"You're squinting at me," Lowell told Eagles on Friday after trying to persuade her to throw out the case and acquit Edwards.
"That just means I'm thinking," she said with the same pluck and spunk evident when she tells the lawyers to slow their speech or move on with a point.
On Monday, the jury will be back, and the defense team is expected to bring in a former Federal Election Commission chairman who stated shortly after Edwards was indicted that he thought the prosecution's theory in this case was "far reaching." Edwards' lawyers have said that the case should have been a matter for the FEC to consider, not the courts.
Prosecutors, who called only one witness to speak specifically about campaign finance reports, have objected to the defense's efforts to classify Thomas as an expert witness, who then would be able to offer his opinion to the jury.
That could be the next prickly ruling for the judge, deciding whether there has been enough testimony in the prosecution's case about campaign finance law to allow an expert witness to offer his thoughts on the case.
Will we hear Edwards?
Legal analysts familiar with the trial have offered a mix of views on whether Edwards should and would take the stand. The jury, a collegial group that offers hearty greetings to the judge each morning, has heard him in his own words from four years ago in the videotaped TV interview and voicemail messages saved by Young.
Taking the stand would open him to cross-examination by prosecutors who have described him as so overly ambitious and selfish that he would stop at nothing to achieve his goals. But it also would provide the successful trial lawyer an opportunity to expose the jury to the man he is today. Greensboro lawyer Allison Van Laningham, the only woman on his defense team, contended in her opening statement that Edwards had "committed many sins, but no crime."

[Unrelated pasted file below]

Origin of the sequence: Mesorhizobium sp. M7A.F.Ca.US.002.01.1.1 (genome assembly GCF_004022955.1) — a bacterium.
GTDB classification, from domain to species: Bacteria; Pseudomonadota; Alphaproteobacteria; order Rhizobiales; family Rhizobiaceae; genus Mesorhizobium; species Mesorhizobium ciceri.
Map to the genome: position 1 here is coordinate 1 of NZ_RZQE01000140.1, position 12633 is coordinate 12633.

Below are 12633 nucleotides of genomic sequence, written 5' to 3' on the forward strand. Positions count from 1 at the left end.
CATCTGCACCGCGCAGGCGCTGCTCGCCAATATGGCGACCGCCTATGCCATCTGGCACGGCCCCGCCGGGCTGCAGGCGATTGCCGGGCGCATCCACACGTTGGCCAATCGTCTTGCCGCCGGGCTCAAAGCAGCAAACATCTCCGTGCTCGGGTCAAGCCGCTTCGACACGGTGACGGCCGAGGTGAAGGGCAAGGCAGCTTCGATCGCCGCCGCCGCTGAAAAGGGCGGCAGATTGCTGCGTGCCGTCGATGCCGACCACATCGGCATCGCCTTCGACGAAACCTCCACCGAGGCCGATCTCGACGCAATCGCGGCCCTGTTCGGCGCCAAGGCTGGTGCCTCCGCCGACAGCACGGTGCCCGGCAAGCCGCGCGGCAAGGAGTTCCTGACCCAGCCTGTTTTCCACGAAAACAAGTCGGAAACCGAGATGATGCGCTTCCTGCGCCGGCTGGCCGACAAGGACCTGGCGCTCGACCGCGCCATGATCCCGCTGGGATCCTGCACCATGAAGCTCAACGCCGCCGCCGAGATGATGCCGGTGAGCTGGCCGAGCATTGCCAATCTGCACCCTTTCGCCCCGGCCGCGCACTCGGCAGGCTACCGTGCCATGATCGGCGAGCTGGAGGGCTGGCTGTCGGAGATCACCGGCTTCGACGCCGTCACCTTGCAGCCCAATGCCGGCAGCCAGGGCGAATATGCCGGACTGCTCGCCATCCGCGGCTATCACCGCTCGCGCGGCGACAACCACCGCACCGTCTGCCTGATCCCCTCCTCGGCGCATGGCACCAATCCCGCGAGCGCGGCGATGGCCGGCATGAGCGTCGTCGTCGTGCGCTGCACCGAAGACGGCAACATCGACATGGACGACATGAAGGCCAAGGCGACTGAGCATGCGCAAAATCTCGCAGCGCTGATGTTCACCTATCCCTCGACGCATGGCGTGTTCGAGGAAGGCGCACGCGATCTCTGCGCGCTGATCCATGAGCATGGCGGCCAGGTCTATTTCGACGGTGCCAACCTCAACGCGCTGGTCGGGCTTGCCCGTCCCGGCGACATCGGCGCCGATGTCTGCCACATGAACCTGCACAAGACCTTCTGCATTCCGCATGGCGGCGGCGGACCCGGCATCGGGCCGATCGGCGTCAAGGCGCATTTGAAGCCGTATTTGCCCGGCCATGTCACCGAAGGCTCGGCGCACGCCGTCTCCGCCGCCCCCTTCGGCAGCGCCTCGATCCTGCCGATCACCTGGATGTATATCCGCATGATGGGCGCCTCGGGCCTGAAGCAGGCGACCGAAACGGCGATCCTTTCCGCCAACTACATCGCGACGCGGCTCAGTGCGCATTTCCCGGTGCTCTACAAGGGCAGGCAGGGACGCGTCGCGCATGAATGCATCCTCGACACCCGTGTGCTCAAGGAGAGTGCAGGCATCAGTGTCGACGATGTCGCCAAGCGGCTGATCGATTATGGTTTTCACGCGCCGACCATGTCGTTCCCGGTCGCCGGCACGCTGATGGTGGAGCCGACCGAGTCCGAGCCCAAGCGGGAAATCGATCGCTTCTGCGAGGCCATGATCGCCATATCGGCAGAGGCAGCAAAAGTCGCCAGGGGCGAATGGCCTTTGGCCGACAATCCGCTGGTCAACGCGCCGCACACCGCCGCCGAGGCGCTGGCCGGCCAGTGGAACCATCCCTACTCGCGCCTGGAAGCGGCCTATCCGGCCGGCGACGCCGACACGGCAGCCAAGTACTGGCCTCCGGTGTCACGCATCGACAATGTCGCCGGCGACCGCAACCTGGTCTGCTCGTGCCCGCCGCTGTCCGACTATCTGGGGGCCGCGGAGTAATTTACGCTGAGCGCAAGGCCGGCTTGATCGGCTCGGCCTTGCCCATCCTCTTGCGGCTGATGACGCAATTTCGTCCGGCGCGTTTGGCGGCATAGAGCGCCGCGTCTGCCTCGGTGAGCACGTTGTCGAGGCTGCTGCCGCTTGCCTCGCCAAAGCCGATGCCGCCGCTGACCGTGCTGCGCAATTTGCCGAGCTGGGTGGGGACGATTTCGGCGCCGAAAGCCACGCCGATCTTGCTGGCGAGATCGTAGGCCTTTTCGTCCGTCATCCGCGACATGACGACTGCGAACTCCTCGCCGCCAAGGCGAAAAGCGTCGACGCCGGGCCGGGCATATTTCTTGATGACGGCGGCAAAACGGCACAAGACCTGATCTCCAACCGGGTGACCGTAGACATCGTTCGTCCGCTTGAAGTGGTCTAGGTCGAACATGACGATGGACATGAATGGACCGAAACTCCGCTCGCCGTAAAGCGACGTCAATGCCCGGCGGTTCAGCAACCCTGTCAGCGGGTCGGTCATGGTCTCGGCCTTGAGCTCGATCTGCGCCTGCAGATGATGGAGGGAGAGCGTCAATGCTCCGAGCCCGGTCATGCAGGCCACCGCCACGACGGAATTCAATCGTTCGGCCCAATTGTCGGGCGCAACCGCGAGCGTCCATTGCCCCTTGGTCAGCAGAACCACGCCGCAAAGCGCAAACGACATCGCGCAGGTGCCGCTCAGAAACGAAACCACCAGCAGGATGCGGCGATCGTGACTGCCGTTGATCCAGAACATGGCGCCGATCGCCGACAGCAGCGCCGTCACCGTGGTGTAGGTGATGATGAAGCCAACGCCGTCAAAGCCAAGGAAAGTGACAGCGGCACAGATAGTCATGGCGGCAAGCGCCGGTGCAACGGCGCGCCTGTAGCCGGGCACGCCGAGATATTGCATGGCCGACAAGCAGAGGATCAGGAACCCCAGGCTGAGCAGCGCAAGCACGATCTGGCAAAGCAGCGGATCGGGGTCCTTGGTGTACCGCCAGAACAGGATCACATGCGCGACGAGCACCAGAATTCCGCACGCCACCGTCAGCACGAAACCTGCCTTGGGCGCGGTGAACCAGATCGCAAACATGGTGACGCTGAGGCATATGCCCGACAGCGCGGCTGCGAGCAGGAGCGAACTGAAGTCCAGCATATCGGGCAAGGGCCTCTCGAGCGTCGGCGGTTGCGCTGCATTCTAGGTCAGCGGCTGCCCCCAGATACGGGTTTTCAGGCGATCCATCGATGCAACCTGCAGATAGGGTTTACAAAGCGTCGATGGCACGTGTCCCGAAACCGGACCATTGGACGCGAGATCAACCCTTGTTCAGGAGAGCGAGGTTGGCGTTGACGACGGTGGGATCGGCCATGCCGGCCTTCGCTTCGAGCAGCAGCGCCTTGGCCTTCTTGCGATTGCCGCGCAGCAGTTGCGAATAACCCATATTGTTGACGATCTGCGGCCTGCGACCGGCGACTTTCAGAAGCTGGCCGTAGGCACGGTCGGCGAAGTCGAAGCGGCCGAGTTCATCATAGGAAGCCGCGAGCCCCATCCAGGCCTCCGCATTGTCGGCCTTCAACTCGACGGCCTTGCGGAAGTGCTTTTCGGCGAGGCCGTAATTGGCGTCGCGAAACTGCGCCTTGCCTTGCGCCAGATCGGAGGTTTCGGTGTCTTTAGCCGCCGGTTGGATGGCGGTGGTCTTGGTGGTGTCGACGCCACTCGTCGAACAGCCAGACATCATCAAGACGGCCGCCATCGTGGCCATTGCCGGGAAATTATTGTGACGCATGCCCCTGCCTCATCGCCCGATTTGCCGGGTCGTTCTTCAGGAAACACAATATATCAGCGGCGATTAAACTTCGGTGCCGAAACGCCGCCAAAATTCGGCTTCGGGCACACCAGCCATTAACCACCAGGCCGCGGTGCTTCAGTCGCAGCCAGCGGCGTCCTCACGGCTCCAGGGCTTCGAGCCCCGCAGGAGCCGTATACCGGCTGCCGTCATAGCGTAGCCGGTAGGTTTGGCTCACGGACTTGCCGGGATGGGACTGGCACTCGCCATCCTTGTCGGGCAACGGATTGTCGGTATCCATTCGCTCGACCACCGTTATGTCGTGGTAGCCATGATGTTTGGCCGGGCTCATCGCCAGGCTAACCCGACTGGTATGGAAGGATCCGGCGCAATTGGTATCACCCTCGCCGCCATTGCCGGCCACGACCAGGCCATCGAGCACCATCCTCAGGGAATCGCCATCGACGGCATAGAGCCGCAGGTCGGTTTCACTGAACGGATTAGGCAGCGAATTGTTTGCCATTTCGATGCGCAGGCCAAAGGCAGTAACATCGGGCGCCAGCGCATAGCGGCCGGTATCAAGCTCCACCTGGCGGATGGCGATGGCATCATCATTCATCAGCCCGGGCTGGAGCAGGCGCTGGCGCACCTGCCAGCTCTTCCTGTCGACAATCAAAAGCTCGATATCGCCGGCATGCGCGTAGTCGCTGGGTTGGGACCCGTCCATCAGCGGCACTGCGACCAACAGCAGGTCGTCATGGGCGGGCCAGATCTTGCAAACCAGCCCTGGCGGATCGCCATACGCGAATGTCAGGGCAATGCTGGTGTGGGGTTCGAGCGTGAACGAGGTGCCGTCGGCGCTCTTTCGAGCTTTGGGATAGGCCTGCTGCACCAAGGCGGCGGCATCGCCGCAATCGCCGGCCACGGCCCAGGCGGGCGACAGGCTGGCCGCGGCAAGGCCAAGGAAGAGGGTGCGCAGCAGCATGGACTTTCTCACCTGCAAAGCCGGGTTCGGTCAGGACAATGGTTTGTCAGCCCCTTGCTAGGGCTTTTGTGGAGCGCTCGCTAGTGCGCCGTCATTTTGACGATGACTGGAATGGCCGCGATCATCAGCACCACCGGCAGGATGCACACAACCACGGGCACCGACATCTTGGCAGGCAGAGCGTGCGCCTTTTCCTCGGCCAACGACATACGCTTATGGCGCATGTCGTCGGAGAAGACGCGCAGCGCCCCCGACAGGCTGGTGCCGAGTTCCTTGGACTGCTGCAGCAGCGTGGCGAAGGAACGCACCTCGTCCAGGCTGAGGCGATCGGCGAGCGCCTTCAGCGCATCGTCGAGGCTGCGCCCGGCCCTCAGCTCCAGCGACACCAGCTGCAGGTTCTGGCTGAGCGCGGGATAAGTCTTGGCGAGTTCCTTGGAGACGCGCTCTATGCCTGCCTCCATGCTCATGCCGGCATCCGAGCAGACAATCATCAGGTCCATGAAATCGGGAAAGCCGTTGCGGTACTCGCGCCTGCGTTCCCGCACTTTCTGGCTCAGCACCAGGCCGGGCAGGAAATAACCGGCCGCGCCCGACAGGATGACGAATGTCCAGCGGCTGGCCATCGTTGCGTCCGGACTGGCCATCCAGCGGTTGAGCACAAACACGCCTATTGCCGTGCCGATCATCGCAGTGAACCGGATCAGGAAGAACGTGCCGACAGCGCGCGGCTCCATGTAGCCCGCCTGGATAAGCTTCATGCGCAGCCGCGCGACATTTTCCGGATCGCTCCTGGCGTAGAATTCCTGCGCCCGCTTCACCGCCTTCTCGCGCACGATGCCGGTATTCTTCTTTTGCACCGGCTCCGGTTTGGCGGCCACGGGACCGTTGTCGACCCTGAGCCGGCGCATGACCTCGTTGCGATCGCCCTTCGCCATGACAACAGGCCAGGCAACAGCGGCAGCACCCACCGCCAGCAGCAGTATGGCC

Once all has been said and done, and a jury has decided the fate of the former U.S. senator and presidential candidate, the verdict is not likely to be the last word on the Edwards case.
Throughout the trial, there has been much testimony about book, movie and play deals.
Young testified that there had been talks about adapting "The Politician" for film or theater.
Button, a writer and prolific note taker, has written a book that builds on her experience trying to help Edwards craft a statement to acknowledge paternity of the daughter born to him and Hunter.
There could be others, too.
It remains to be seen what the next chapter is in the story of John Edwards, a man who grew up in a Moore County mill town, became a legal star in Raleigh, made a big splash on the national political stage, then got sucked into the churning waters of a scandal that has him fighting for his freedom.
No matter the verdict or any celebratory smiles afterward, the trial has made clear that for Edwards and others involved there can be no real winning here after so much has been lost.